The timber company Rondobel has achieved legality verification from the Rainforest Alliance for its sawmill and a forest area covering 5,000 hectares.
Without third-party documentation, the risk of sourcing illegal wood from the Pará region is very high. The Brazilian Institute Imazon has estimated that 73% of the timber harvested in Para between 2008 and 2009 came from illegal origin.
The legality verification is only the first step for Rondobel. The company is committed to achieve FSC certification for its forestry operations.
Creating a fair market
Timber companies in the tropical world are starting to prepare themselves for the new EU “Illegal Timber Law” as well as the requirements of the US Lacey Act aiming to exclude illegal timber from the EU and US markets, respectively.
According to a recent ITTO report, some are warning that tropical timber prices may increase based on the extra cost of providing credible documentation.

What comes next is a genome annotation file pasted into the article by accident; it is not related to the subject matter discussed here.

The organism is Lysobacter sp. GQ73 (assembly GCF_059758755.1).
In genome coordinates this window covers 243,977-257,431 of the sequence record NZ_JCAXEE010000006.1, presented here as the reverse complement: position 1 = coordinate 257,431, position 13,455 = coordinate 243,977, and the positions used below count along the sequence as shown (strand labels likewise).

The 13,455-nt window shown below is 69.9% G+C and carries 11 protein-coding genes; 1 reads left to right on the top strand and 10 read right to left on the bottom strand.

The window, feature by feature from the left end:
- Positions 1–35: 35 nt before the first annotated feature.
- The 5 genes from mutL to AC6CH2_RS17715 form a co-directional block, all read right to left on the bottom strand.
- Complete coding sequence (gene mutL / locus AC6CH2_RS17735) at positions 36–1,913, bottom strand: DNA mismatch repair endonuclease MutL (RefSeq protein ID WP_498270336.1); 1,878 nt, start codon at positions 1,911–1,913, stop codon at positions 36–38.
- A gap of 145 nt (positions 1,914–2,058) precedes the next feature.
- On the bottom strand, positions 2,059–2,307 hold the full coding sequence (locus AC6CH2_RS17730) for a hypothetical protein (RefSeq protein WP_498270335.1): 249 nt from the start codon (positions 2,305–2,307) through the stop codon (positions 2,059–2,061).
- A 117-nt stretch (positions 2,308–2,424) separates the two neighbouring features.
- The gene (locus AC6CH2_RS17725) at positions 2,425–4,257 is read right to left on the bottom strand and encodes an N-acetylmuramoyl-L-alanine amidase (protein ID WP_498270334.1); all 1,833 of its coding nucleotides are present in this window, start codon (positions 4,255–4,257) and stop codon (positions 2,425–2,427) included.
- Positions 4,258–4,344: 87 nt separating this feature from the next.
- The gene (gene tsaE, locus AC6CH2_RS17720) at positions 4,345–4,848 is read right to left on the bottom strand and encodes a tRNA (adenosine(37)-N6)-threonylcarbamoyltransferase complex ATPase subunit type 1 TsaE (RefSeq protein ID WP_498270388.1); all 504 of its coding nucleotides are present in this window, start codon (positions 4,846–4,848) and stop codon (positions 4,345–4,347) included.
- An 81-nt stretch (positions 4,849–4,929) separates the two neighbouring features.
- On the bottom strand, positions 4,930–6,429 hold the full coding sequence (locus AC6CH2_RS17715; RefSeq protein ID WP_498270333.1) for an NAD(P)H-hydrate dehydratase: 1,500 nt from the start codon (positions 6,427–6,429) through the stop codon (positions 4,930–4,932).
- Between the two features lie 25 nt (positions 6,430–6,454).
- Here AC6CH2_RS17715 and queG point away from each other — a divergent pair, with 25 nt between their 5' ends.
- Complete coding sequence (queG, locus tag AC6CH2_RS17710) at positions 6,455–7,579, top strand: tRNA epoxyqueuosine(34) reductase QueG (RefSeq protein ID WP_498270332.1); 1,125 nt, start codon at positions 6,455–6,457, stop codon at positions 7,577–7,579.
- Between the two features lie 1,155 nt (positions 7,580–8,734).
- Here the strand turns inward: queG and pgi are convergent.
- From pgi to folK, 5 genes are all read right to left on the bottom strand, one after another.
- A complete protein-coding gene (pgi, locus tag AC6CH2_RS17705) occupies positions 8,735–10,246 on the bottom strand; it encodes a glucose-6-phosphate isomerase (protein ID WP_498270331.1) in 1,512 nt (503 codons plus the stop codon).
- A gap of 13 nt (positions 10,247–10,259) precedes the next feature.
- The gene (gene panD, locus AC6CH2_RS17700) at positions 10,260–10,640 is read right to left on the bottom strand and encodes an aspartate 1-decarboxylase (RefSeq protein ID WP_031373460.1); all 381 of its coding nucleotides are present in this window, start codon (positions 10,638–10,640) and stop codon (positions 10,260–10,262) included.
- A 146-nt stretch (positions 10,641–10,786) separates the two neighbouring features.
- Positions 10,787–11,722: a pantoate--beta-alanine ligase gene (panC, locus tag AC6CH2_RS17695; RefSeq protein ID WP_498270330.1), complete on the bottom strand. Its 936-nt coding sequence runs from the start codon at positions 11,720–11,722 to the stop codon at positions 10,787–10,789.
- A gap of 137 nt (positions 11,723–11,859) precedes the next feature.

“It is important to remember that until now, traders in legal timber have been facing unfair competition from the illegal timber trade. Illegal harvesting has huge hidden costs for the countries involved, in terms of lost tax revenue and destroyed livelihoods for local people", comments Christian Sloth, manager of Rainforest Alliance’s legality verification services.
"By obtaining independent legality assurance, Rondobel has become part of the growing business community striving to build a fair global timber market. I hope that the market will reward the company for making this effort”.
Rondobel’s forest area of 5,000 hectares in the West of Pará State and sawmill located in Santarem were assessed by Rainforest Alliance’s Brazilian partner organization Imaflora in March 2010 and the Verification of Legal Origin (VLO) statement was issued on the 6th of October. Rondobel was assisted by The Forest Trust (TFT) through the Timber Trade Action Plan (TTAP) project.
Source: Press release by the Rainforest Alliance.
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